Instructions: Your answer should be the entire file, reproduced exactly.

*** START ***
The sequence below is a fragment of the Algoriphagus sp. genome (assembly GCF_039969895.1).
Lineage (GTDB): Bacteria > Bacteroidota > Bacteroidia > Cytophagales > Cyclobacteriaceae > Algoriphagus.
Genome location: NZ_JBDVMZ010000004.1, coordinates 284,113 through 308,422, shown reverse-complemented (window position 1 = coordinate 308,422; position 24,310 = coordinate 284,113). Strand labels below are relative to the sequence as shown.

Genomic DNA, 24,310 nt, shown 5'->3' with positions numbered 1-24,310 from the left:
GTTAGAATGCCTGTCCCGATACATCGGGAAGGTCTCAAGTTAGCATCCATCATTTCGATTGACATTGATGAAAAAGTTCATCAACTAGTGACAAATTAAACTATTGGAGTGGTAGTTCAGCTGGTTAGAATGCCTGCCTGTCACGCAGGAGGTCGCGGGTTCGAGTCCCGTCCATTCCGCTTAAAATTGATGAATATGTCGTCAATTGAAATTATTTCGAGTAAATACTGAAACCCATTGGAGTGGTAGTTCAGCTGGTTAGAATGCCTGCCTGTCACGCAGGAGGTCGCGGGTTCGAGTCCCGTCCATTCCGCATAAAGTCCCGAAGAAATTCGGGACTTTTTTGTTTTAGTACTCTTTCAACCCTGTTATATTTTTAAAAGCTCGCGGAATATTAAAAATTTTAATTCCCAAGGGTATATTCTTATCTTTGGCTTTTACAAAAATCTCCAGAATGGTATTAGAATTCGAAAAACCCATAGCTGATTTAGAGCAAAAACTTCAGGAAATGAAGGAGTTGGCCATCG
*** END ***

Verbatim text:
The sequence below is a fragment of the Algoriphagus sp. genome (assembly GCF_039969895.1).
Lineage (GTDB): Bacteria > Bacteroidota > Bacteroidia > Cytophagales > Cyclobacteriaceae > Algoriphagus.
Genome location: NZ_JBDVMZ010000004.1, coordinates 284,113 through 308,422, shown reverse-complemented (window position 1 = coordinate 308,422; position 24,310 = coordinate 284,113). Strand labels below are relative to the sequence as shown.

Genomic DNA, 24,310 nt, shown 5'->3' with positions numbered 1-24,310 from the left:
GTTAGAATGCCTGTCCCGATACATCGGGAAGGTCTCAAGTTAGCATCCATCATTTCGATTGACATTGATGAAAAAGTTCATCAACTAGTGACAAATTAAACTATTGGAGTGGTAGTTCAGCTGGTTAGAATGCCTGCCTGTCACGCAGGAGGTCGCGGGTTCGAGTCCCGTCCATTCCGCTTAAAATTGATGAATATGTCGTCAATTGAAATTATTTCGAGTAAATACTGAAACCCATTGGAGTGGTAGTTCAGCTGGTTAGAATGCCTGCCTGTCACGCAGGAGGTCGCGGGTTCGAGTCCCGTCCATTCCGCATAAAGTCCCGAAGAAATTCGGGACTTTTTTGTTTTAGTACTCTTTCAACCCTGTTATATTTTTAAAAGCTCGCGGAATATTAAAAATTTTAATTCCCAAGGGTATATTCTTATCTTTGGCTTTTACAAAAATCTCCAGAATGGTATTAGAATTCGAAAAACCCATAGCTGATTTAGAGCAAAAACTTCAGGAAATGAAGGAGTTGGCCATCG